A catalyst for photocatalytic hydrogen production from methanol and water was developed on the basis of SOLECTRO {sup registered} titanium dioxide layers. A test facility was constructed in which several modified catalysts could be tested for this reaction. Detailed characterization of the electronic and optical characteristics of these catalysts made it possible to gain deeper insight into the processes involved in the reaction. (orig.) [German] Auf Basis der SOLECTRO {sup registered} -TiO{sub 2} -Schichten wurde ein Katalysator fuer die photokatalytische Wasserstoffdarstellung aus Methanol und Wasser entwickelt. Der Aufbau einer geeigneten Versuchsanlage ermoeglichte es, verschieden modifizierte Katalysatoren fuer diese Reaktion zu testen. Durch die ausfuehrliche Charakterisierung insbesondere der elektronischen und optischen Eigenschaften dieser Katalysatoren konnten vertiefende Erkenntnisse zu den waehrend der Reaktion ablaufenden Prozessen gewonnen werden. (orig.)

  14. Fuel cell development for transportation: Catalyst development

    Energy Technology Data Exchange (ETDEWEB)

    Doddapaneni, N. [Sandia National Lab., Albuquerque, NM (United States)

    1996-04-01

    Fuel cells are being considered as alternate power sources for transportation and stationary applications. With proton exchange membrane (PEM) fuel cells the fuel crossover to cathodes causes severe thermal management and cell voltage drop due to oxidation of fuel at the platinized cathodes. The main goal of this project was to design, synthesize, and evaluate stable and inexpensive transition metal macrocyclic catalysts for the reduction of oxygen and be electrochemically inert towards anode fuels such as hydrogen and methanol.

  15. High-throughput screening of binary catalysts for oxygen electroreduction

    Science.gov (United States)

    Liu, Jing Hua; Jeon, Min Ku; Woo, Seong Ihl

    2006-01-01

    A series of Pt based and non-Pt catalysts for proton exchange membrane fuel cell (PEMFC) and direct methanol fuel cell (DMFC) have been evaluated towards oxygen reduction, by high-throughput optical screening. Fluorescein was first used as pH indicator for detecting pH change of the electrolyte in the vicinity of cathode caused by oxygen reduction. Arrays of catalyst spot comprised of binary catalysts and pure Pt were prepared by using robotic micro-dispenser. The analysis of fluorescence images has showed that some of Pt based catalysts including PtBi, PtCu, PtSe, PtTe and PtIr, as well as RuFe, as a non-Pt catalyst, exhibited higher activities and methanol tolerance than pure Pt. Moreover, acceptable stability of these catalysts at high potential in acid environment suits them to the requirements of cathode catalyst in PEMFC or DMFC.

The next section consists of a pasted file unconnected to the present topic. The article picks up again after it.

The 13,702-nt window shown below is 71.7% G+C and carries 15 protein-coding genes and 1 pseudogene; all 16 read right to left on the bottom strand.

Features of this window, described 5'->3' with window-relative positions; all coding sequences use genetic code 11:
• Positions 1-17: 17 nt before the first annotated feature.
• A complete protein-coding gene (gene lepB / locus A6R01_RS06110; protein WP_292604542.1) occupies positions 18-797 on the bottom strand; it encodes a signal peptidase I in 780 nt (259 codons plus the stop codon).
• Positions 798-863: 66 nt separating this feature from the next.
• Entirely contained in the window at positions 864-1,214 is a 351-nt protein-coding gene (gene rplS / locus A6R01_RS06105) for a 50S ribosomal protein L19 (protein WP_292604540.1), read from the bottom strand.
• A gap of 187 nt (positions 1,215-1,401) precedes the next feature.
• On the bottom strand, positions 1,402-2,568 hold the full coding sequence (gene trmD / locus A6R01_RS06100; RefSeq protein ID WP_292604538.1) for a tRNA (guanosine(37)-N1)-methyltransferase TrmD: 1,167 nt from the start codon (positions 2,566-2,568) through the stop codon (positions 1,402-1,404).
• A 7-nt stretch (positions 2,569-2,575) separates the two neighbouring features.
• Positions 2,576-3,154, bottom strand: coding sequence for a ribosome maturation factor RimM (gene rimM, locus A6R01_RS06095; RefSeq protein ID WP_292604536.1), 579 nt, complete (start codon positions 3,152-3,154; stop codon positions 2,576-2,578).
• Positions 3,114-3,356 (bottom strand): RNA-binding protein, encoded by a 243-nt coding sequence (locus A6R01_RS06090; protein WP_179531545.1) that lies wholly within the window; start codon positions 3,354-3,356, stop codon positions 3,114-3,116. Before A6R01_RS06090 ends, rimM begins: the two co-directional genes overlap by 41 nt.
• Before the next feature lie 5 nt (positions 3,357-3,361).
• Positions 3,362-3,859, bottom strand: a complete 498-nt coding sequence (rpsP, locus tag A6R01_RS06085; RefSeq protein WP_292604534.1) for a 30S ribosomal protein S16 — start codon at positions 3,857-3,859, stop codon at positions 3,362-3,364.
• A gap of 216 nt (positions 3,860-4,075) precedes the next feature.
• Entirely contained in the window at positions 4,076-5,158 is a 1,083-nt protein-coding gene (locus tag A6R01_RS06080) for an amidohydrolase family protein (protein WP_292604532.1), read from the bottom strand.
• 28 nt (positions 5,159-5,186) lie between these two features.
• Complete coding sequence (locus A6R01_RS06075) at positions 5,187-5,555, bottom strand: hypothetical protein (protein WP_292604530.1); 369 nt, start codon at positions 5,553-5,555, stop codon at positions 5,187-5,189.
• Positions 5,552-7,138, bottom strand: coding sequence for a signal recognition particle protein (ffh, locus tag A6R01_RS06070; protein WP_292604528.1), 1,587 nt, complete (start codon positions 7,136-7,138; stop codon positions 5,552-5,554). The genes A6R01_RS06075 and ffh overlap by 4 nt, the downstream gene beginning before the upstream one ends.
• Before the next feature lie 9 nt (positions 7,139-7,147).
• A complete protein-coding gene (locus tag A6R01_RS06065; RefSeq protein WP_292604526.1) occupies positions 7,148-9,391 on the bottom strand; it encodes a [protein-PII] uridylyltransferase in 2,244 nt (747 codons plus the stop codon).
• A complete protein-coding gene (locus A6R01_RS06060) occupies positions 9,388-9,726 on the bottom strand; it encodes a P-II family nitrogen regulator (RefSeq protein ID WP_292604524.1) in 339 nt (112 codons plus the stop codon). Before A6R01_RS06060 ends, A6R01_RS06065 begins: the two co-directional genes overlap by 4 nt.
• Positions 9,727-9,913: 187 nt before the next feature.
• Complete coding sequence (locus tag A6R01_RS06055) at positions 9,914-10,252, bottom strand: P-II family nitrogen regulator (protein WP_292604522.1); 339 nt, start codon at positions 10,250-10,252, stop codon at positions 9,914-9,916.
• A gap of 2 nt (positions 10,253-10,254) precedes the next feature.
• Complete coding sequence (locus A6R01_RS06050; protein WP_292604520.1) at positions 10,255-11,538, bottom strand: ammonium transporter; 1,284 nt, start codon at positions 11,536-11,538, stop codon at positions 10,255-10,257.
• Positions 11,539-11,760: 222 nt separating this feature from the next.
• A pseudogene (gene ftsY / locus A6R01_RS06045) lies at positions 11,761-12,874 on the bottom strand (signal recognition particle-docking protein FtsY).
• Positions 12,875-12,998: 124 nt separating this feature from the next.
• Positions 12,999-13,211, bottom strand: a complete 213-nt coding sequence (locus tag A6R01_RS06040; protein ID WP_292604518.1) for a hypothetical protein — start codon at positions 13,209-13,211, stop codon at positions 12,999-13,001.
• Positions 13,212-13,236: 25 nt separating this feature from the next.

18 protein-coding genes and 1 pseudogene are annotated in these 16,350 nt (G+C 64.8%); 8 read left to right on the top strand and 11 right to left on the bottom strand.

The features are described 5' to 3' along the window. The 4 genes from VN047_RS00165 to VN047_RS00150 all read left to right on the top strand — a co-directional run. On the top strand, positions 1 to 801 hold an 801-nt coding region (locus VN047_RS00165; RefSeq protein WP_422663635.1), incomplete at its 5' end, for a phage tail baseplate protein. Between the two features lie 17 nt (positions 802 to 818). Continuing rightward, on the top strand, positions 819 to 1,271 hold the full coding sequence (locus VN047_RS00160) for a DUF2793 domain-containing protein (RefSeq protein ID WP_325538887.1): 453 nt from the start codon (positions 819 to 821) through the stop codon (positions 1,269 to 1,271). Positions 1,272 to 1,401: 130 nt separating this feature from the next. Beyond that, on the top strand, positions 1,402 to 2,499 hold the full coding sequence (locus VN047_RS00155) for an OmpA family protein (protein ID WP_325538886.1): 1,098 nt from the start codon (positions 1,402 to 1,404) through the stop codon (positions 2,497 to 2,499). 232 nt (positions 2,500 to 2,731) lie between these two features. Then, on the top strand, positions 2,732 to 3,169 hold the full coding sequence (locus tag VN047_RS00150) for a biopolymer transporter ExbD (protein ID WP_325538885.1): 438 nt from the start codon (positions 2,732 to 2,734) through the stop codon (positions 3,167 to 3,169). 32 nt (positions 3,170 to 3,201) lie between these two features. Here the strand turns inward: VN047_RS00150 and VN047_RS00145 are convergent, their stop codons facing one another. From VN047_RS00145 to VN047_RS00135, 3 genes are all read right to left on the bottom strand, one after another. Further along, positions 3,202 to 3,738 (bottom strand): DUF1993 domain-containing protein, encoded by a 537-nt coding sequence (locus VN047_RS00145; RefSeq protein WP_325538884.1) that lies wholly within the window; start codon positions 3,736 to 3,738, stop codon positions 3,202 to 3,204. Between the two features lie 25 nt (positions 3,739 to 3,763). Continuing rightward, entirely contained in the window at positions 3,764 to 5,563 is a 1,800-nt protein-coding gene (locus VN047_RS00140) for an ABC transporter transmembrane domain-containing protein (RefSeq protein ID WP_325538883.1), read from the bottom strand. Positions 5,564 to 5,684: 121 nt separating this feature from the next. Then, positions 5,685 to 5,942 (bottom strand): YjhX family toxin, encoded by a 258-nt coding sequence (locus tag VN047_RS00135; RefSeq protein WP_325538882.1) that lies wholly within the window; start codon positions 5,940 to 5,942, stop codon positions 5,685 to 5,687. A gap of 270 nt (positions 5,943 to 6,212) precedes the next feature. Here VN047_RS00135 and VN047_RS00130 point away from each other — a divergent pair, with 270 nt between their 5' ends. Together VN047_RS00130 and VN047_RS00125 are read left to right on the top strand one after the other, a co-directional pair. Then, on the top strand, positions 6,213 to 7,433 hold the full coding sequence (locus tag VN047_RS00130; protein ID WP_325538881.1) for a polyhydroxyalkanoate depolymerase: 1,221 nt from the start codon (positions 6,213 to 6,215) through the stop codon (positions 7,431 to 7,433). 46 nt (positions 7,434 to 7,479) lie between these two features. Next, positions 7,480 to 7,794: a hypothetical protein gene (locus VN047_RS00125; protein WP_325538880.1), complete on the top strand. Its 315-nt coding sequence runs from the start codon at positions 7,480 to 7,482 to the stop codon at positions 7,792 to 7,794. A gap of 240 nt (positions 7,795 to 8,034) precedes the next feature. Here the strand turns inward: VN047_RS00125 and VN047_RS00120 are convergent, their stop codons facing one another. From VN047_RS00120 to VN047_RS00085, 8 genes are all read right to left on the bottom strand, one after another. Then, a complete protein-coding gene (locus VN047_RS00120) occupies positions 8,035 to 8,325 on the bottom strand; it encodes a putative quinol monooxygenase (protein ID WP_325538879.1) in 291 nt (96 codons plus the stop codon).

16. Process For Patterning Dispenser-Cathode Surfaces

    Science.gov (United States)

    Garner, Charles E.; Deininger, William D.

    1989-01-01

    Several microfabrication techniques combined into process cutting slots 100 micrometer long and 1 to 5 micrometer wide into tungsten dispenser cathodes for traveling-wave tubes. Patterned photoresist serves as mask for etching underlying aluminum. Chemically-assisted ion-beam etching with chlorine removes exposed parts of aluminum layer. Etching with fluorine or chlorine trifluoride removes tungsten not masked by aluminum layer. Slots enable more-uniform low-work function coating dispensed to electron-emitting surface. Emission of electrons therefore becomes more uniform over cathode surface.

  17. Microscopic Investigations into the Effect of Surface Treatment of Cathode and Electron Transport Layer on the Performance of Inverted Organic Solar Cells.

    Science.gov (United States)

    Gupta, Shailendra Kumar; Jindal, Rajeev; Garg, Ashish

    2015-08-01